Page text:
There is no substitute for a culture of integrity in organizations. Compliance alone with the law is not enough. History shows that those who make a practice of skating close to the edge always wind up going over the line. A higher bar of ethics performance is necessary. That bar needs to be set and monitored in the boardroom.  ~J. Richard Finlay writing in The Globe and Mail.

Sound governance is not some abstract ideal or utopian pipe dream. Nor does it occur by accident or through sudden outbreaks of altruism. It happens when leaders lead with integrity, when directors actually direct and when stakeholders demand the highest level of ethics and accountability.  ~ J. Richard Finlay in testimony before the Standing Committee on Banking, Commerce and the Economy, Senate of Canada.

The Finlay Centre for Corporate & Public Governance is the longest continuously cited voice on modern governance standards. Our work over the course of four decades helped to build the new paradigm of ethics and accountability by which many corporations and public institutions are judged today.

The Finlay Centre was founded by J. Richard Finlay, one of the world’s most prescient voices for sound boardroom practices, sanity in CEO pay and the ethical responsibilities of trusted leaders. He coined the term stakeholder capitalism in the 1980s.

We pioneered the attributes of environmental responsibility, social purposefulness and successful governance decades before the arrival of ESG. Today we are trying to rebuild the trust that many dubious ESG practices have shattered. 


We were the first to predict seismic boardroom flashpoints and downfalls and played key roles in regulatory milestones and reforms.

We’re working to advance the agenda of the new boardroom and public institution of today: diversity at the table; ethics that shine through a culture of integrity; the next chapter in stakeholder capitalism; and leadership that stands as an unrelenting champion for all stakeholders.

Our landmark work in creating what we called a culture of integrity and the ethical practices of trusted organizations has been praised, recognized and replicated around the world.


Our rich institutional memory, combined with a record of innovative thinking for tomorrow’s challenges, provide umatached resources to corporate and public sector players.

Trust is the asset that is unseen until it is shattered.  When crisis hits, we know a thing or two about how to rebuild trust— especially in turbulent times.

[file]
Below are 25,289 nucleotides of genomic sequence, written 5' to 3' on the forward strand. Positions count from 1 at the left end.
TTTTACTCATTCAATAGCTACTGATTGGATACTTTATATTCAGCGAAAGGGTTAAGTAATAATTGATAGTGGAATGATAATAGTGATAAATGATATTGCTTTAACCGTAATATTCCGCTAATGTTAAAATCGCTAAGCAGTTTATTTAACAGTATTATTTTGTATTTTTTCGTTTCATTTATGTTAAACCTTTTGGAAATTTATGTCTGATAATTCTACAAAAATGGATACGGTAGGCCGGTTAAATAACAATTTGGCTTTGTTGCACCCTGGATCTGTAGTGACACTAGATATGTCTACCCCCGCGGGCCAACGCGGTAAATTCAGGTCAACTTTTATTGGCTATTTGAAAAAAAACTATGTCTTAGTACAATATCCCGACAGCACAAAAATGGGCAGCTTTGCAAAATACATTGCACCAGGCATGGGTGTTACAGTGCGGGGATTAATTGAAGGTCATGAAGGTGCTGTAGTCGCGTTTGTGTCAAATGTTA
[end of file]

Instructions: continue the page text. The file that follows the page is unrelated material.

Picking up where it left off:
We’re still one of the world’s most recognized voices on CEO pay and the role of boards as compensation credibility gatekeepers. Somebody has to be.

outrage 121.jpgCorporate governance has increasingly come to be associated with the benefits of transparency and disclosure. Common sense is also an important component in preserving confidence and accountability in the conduct of publicly traded corporations and fostering a culture where directors actually assume the responsibility of directing. Those charged with assisting them, such as auditors and lawyers, also fulfill vital functions in the protection of investors and the integrity of the capital markets. All of that would take a sharp turn downward if the Committee on Capital Markets Regulation has its way. The report of this so called “blue ribbon” panel was released this week and has the support of Treasury Secretary Henry M. Paulson, Jr., who also thinks that loosening regulation on Wall Street and in the boardrooms is just what America needs.

Now, if I were attempting to bring about changes in corporate governance where openness is crucial and in a world still sensitive to the abuses and excesses of the Enron-era scandals, would I form a committee behind closed doors, draft its mandate in private and then come forward with recommendations to reduce enforcement? Could I argue with any credibility that what is needed is more protection for directors and auditors and less power on the part of state officials to prosecute? Would I think that a committee composed of those who would benefit from these changes and paid for, in part, by the recent subject of a major regulatory investigation, would be the best means of getting my message across? Would I have a committee comprised of 21 men and one woman, giving it a gender proportion that is even worse than most top companies? And if I did, who on earth would take it seriously?